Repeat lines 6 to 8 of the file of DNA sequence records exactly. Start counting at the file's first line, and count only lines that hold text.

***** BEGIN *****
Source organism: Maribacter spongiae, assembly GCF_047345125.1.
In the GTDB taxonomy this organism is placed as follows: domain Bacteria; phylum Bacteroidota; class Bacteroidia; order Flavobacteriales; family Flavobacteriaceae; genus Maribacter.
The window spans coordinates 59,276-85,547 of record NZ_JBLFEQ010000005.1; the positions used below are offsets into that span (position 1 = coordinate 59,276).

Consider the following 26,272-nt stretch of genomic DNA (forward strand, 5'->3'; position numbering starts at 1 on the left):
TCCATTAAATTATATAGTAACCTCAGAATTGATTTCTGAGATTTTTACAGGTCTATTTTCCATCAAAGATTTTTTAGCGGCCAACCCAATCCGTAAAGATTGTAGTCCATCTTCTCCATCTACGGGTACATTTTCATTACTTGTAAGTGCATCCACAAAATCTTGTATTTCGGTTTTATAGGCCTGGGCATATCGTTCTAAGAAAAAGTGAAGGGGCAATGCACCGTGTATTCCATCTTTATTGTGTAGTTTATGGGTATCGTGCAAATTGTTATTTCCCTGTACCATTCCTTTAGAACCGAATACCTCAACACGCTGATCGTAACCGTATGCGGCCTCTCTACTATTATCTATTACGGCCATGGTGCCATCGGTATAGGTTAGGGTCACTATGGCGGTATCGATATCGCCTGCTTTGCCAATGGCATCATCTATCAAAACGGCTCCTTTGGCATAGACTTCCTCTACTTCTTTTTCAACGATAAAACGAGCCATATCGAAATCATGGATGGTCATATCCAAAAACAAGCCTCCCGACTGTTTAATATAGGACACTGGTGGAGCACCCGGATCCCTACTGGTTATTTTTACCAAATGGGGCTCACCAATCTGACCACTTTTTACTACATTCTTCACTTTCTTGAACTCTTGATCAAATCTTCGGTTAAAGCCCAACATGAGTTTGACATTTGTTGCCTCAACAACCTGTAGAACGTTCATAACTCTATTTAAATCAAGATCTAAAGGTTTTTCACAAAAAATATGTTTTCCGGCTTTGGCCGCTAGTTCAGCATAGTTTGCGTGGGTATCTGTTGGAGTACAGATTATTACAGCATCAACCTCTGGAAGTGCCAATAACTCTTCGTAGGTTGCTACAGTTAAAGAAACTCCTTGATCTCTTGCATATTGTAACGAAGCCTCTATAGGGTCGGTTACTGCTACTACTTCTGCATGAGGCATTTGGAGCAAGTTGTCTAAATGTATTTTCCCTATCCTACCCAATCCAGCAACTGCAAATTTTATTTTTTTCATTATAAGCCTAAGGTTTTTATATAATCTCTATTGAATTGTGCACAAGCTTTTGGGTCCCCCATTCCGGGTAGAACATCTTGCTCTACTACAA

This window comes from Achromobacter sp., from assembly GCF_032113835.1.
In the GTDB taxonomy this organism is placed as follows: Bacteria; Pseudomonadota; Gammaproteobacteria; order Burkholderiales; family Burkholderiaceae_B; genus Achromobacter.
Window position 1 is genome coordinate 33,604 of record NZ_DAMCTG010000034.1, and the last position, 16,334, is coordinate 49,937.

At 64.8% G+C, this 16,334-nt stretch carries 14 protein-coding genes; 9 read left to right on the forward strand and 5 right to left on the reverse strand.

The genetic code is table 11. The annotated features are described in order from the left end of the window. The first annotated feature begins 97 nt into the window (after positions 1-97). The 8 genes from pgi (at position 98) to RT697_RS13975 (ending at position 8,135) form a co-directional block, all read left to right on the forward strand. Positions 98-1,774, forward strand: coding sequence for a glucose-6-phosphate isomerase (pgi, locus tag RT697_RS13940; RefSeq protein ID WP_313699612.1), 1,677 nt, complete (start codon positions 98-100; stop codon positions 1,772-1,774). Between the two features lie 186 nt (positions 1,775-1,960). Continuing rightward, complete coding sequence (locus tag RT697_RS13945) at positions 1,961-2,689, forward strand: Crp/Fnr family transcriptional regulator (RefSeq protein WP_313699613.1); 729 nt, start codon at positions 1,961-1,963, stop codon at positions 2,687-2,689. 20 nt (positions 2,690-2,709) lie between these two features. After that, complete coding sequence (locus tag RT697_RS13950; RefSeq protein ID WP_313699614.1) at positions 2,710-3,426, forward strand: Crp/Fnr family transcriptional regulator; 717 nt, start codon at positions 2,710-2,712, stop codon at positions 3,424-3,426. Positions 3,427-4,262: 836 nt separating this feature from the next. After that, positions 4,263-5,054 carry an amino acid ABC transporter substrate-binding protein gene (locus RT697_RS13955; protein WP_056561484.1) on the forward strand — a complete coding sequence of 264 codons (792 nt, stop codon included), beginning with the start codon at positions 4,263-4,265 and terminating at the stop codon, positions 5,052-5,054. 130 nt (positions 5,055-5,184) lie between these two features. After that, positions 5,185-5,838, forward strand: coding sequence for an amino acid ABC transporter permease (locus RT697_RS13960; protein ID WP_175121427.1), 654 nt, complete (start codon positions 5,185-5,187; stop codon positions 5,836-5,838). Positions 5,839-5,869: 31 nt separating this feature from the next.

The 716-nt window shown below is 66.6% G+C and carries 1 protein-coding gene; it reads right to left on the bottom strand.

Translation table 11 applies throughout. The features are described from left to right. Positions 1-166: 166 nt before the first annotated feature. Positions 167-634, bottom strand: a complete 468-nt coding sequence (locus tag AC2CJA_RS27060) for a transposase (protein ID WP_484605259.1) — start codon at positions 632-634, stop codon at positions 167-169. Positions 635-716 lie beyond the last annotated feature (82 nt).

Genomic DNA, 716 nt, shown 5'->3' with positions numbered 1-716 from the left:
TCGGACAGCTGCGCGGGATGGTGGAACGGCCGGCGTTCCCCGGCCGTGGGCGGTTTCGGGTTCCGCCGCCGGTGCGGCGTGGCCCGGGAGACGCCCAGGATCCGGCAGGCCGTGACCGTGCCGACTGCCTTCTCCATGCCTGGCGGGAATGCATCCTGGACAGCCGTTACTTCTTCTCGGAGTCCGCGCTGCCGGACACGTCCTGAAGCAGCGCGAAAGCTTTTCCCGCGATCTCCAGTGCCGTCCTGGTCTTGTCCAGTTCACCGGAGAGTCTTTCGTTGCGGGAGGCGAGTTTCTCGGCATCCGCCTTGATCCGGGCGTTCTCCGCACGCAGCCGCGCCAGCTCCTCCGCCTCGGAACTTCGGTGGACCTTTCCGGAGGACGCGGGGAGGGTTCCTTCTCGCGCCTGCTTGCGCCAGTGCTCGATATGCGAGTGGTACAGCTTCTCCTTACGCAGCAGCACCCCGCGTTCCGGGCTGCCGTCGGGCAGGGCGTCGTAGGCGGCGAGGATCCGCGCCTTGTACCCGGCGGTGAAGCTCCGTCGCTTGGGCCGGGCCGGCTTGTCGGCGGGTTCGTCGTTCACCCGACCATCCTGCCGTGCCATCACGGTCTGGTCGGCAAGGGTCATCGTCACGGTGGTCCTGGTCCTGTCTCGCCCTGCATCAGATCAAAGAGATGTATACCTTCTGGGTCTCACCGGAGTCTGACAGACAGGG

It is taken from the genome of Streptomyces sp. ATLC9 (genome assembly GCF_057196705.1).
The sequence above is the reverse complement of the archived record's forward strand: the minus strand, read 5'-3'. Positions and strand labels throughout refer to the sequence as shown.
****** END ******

This window comes from Achromobacter sp., from assembly GCF_032113835.1.
In the GTDB taxonomy this organism is placed as follows: Bacteria; Pseudomonadota; Gammaproteobacteria; order Burkholderiales; family Burkholderiaceae_B; genus Achromobacter.
Window position 1 is genome coordinate 33,604 of record NZ_DAMCTG010000034.1, and the last position, 16,334, is coordinate 49,937.